We used Mad Scientist Predicting along with doing ‘The Disappearing Egg Shell’ experiment yesterday and I couldn’t wait to share it with you. I used this activity with a small group ( 2 kids )and one of my larger groups ( 10 kids ).
* I am going to take a quick detour and mention introducing an activities theme. Theme is discussed inreading and writing all the time in our student’s classes. Since the majorityof our very imaginative material creators use themes when making a packet of activities,it makes it easy to tie theme into speech, and it only takes about 5 seconds. I will hold up the cover page ofthe activity and ask them what they think the theme of the activity is. Eventhough we talk about theme every time we use an activity, I still here, “ I don’t know what a theme is.” The best wayI have found to explain theme to my students is ‘ A theme is what a story or activitytalks about or uses through the whole thing.’ I give an example such as, “ In a science fiction book the charactersand plot will all have to do with science fiction. Maybe the main character isan astronaut and he is stuck on the moon.” Then you can introduce your activity. InMad Scientist Predicting, I held up the cover page so they can see thetitle and pictures. I then ask them whatthe theme is and give them the reminder to use the title and pictures as clues. When theysay ‘Science’ or ‘Mad Scientist’, I reinforce it by telling them that since that isour theme all the pictures will have to do with science.
…and now back to ourregularly scheduled blog.
For the small group we started with the multiple choice cards and then switched to the cards without choices since as they were progressing well with the concept of predicting. I still placed the reference mat in themiddle of the table.
Remember, visuals are our friends 🙂
We went through and playedabout game with the cards. Some of their predictions were a bit off, but for the most part they did really well. When we had about 10 minutes left we endedour game and I introduced our experiment. I said we were going to be scientists and makea real life prediction by doing an experiment. Well this definitely peaked their interest. I got out the vinegar andTervis Tumbler, from my collection of way to many, at home. I went over the steps we were going to followto do the experiment and asked them for their prediction about what wouldhappen to the egg.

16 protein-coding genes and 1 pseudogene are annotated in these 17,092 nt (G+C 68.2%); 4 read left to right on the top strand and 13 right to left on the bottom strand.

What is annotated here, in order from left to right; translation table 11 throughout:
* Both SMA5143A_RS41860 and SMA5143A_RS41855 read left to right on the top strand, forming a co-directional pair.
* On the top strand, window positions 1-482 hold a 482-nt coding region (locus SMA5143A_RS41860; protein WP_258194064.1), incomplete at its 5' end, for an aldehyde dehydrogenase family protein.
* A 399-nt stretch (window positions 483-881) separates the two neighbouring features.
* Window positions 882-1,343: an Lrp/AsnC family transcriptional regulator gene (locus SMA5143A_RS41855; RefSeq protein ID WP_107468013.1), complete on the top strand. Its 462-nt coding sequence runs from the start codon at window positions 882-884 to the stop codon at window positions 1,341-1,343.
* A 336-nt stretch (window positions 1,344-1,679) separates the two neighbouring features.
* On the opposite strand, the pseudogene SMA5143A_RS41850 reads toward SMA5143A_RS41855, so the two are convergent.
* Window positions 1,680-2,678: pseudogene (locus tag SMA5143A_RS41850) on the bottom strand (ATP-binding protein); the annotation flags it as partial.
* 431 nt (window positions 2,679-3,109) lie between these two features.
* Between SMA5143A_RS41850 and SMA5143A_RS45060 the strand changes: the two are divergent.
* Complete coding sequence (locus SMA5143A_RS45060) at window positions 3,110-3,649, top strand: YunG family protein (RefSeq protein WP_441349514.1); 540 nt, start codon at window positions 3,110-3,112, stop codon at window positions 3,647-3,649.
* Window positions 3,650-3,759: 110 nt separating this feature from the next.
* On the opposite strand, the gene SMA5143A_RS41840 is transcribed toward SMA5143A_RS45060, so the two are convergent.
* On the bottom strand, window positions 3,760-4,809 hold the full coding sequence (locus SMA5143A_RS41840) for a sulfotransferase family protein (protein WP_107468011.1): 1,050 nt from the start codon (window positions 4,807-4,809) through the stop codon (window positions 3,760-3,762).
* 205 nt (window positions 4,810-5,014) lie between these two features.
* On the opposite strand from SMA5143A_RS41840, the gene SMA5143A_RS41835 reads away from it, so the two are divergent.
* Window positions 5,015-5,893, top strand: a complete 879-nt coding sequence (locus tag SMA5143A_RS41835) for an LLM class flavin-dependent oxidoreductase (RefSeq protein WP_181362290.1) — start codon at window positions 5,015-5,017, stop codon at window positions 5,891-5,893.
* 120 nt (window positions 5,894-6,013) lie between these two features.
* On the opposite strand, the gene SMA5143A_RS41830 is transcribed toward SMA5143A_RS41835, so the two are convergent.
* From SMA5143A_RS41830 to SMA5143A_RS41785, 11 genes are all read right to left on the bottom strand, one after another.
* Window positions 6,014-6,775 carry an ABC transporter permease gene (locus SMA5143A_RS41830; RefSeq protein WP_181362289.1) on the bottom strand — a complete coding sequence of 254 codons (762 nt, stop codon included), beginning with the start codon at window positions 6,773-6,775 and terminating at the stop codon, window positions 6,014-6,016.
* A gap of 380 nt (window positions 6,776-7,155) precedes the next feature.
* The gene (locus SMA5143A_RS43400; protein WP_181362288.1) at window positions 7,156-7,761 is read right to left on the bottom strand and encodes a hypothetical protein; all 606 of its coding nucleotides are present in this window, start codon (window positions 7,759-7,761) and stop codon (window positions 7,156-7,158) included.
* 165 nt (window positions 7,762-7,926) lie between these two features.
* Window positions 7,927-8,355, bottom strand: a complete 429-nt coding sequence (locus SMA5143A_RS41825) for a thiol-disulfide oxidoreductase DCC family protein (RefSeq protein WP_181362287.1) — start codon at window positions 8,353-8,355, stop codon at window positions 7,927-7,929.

We used use the wordhypothesis to tie in the science theme, but made sure to explain ( in the simplest way ) that a hypothesis is a prediction in science. I had them writedown their predictions on a note card and I saved them for the next day. The next day when I saw this group I had themlook at their predictions again and then we looked at our egg. I poured out the vinegar and rinsed the eggbefore the kids came so. Their predictions were both incorrect, one student thought the egg would crack and other thought that nothing would happen. Neither of my students cared, they were too busy holding the egg and squeezingit and feeling it. Since the shell had disappeared, it wasn’t hard any more, it felt like ‘Jell-O’ ( per one of mykids).
The egg from the larger group turned out better. I thinkbecause it had a few more hours to soak and it was in a covered, gladwarecontainer. I wish would have been able to take a picture of the egg from thatgroup, but it was easier to take a picture when I was working with two kids than with10. We did get to do a bit of describing of the egg before and after and ourexperiment, BONUS. While there are hands on experiments that you can send home withthis activity, for various reasons a lot of my student’s parents wouldn’t beable to do them. This was an easy, handson activity I could do with my kids to get them excited, engaged, and make reallife connections to the concept of prediction.
* Word of advice. You are using vinegar. So, if you can,leave the container with the egg in well ventilated area over night, or try andget a covered container to use. If you don’t, your room may smell a bit like you were making salad dressing.